We have known for many years based on multiple studies there are key areas of the brain (the ‘pain’ matrix) that are activated during a pain experience. The problem with terminology is that by calling it the ‘pain’ matrix, we have allowed one of the largest errors in science interpretation (correlation does not imply causation) to creep into some peoples thinking. Just because these areas of the brain correlate to a pain experience, it does not mean that they cause a pain experience.  That is exactly what this study verified. These individuals with the inability to feel pain could have their brain light-up in the similar fashion as someone experiencing pain and yet not have pain. Thus once again confirming pain is an output, not an input. Both people had the same input from the stimulus all the way to the brain activity, yet one group had the output of pain and the other did not. Pain is an experience and cannot be “found” with an fMRI study any more than we can scan someone’s brain to find out if they love something.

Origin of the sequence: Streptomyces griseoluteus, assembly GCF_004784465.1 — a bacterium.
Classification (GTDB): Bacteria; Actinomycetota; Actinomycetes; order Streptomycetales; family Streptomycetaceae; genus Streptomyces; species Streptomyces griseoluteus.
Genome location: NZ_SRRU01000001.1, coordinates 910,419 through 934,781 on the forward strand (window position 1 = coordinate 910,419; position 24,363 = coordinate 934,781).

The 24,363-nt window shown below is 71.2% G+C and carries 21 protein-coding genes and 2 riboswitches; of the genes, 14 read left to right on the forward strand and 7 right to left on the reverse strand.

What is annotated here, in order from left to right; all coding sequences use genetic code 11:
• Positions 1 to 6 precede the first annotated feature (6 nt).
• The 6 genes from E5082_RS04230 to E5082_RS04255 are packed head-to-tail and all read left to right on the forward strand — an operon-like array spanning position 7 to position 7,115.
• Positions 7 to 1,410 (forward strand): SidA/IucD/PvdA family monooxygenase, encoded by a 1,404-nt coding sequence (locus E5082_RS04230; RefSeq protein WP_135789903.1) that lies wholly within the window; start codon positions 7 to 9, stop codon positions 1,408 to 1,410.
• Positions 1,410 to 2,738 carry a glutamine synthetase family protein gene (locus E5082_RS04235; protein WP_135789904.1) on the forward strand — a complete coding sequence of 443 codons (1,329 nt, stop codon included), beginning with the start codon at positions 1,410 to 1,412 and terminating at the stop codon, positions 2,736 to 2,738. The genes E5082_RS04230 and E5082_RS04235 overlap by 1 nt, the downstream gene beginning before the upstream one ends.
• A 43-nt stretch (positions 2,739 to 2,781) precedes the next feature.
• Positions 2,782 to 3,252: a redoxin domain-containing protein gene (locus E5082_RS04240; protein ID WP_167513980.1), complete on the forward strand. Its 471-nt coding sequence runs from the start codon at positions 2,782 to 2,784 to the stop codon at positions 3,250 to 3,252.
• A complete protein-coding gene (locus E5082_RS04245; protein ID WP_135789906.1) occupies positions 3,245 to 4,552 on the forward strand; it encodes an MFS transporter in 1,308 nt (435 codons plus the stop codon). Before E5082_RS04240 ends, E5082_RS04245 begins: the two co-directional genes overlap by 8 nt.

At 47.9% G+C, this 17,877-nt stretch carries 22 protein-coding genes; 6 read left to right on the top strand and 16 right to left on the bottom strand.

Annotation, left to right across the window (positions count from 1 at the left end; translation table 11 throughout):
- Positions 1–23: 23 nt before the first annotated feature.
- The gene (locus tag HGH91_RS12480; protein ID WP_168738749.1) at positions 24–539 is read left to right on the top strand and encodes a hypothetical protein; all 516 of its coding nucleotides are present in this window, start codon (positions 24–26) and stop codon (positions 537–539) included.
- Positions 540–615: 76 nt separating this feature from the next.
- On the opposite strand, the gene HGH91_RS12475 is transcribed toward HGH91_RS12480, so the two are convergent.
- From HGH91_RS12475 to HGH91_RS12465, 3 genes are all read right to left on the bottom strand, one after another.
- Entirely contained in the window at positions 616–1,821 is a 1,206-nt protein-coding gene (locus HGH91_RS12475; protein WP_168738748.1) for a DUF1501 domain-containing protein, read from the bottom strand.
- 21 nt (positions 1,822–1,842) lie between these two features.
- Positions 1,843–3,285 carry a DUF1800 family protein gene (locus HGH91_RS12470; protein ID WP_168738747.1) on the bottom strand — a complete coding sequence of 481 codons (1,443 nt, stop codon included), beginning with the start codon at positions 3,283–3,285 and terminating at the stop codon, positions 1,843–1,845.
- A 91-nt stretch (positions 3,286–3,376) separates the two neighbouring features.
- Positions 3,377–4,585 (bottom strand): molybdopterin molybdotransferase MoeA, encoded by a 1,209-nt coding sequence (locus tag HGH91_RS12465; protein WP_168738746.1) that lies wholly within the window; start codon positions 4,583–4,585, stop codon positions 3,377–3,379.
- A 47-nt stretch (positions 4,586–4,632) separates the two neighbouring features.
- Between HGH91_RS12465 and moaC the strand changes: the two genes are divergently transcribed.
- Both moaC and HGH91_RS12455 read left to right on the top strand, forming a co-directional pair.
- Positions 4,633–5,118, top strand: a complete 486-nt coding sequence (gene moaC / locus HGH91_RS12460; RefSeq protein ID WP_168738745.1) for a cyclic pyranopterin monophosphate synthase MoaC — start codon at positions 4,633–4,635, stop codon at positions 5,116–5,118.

It would be like looking at a map of the US and being able to see which cities are more active than the other cities.